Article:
After a contentious battle, the Chicago City Council voted not to raise the threshold to trigger tickets from the city’s speed cameras, handing a victory to Mayor Lori Lightfoot’s administration.
By a 26-18 vote, the council voted to reject an ordinance that would have required motorists to be observed exceeding the speed limit by 10 or more miles per hour before receiving a camera citation, rather than the 6-mph threshold that was enacted by Lightfoot as part of the 2021 budget agreement.
The new measure would have eliminated a $35 citation for drivers who are photographed going between six and nine miles per hour over the speed limit, and would instead set the threshold for receiving tickets at 10 miles per hour over the limit.
Lightfoot had spoken out forcefully against the proposal, but was dealt a legislative defeat earlier this year when the measure narrowly passed the Finance Committee by a 16-15 vote on Tuesday.
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The measure could have gone up for a vote in June, but Chicago Ald. Jason Ervin, who voted against the measure in committee, used the “defer and publish” maneuver to delay a vote on the bill.
Ald. Anthony Beale, who had introduced the ordinance, objected to that move during the June City Council meeting, saying that since a vote had already been delayed once that it could not be delayed a second time.
Lightfoot allowed the “defer and publish” maneuver to proceed, saying that it was within council rules.
In response, Beale and Ald. Raymond Lopez began to act to “defer and publish” several other measures that came up during the council’s meeting, leading to an exasperated Lightfoot to confront the two lawmakers.
The arguments over the new measure have sparked heated debate among lawmakers, with Lightfoot sending out a press release criticizing all 16 City Council members that voted in favor of raising the ticketing threshold.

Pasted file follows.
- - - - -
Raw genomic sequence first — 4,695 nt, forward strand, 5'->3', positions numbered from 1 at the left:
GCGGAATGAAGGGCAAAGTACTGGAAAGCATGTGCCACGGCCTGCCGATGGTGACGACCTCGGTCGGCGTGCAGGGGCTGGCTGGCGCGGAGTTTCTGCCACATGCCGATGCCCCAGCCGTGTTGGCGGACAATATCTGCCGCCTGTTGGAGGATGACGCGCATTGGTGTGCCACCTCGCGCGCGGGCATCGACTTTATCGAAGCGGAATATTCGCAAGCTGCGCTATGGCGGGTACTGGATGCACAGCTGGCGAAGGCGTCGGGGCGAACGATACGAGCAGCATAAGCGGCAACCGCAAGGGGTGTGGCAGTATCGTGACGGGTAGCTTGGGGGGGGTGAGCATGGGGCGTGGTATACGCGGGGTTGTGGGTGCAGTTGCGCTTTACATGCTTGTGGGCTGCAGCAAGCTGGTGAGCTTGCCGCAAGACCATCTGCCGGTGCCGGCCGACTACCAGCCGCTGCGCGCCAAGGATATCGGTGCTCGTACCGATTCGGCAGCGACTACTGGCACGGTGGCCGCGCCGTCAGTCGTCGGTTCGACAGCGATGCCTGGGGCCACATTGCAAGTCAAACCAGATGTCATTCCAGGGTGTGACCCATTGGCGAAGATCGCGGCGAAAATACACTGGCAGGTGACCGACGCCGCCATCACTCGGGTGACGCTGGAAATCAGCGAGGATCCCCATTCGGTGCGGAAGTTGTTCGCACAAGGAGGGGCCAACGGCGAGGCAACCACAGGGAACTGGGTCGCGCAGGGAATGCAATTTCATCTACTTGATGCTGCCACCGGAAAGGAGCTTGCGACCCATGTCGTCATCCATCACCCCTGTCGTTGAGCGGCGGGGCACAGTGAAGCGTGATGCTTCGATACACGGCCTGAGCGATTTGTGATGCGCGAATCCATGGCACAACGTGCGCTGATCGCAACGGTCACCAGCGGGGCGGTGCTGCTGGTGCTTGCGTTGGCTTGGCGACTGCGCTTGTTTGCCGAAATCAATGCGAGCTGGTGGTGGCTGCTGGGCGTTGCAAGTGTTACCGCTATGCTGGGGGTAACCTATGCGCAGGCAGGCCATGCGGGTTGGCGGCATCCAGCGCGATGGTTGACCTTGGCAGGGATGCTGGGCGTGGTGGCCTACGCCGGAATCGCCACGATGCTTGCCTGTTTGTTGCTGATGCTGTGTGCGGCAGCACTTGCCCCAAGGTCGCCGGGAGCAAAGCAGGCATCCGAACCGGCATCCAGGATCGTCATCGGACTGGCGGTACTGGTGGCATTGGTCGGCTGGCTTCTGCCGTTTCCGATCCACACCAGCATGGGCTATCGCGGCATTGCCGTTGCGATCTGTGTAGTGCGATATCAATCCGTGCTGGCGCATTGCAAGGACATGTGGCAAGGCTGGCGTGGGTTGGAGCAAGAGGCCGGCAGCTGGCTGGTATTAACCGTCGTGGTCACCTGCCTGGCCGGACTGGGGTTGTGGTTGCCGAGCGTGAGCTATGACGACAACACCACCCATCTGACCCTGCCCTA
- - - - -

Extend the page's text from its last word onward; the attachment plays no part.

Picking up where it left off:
Lightfoot argued that the fines generated by the cameras help pay for infrastructure, after-school programming and other budget items.
Beale says that the measure would help Black communities in the city, which he says are disproportionately impacted by the speed cameras.
“The majority of that money is off the backs who can least afford it in the Black and Brown communities,” he said.
Ald. Susan Sadlowski Garza says that there is a camera in her ward on Indianapolis Boulevard that has raised thousands of dollars alone, and she has noted no change in driving habits despite the threat of speeding tickets.
“That one camera generates over a million dollars a year and it’s not going down,” she said. “If it was changing people’s driving habits, we would see that revenue go down.”
Still, there was plenty of opposition to the move, including from 38th Ward Ald. Nicolas Sposato.
“I’m very passionate about this, and I’m very concerned about the safety of kids in my community,” he said.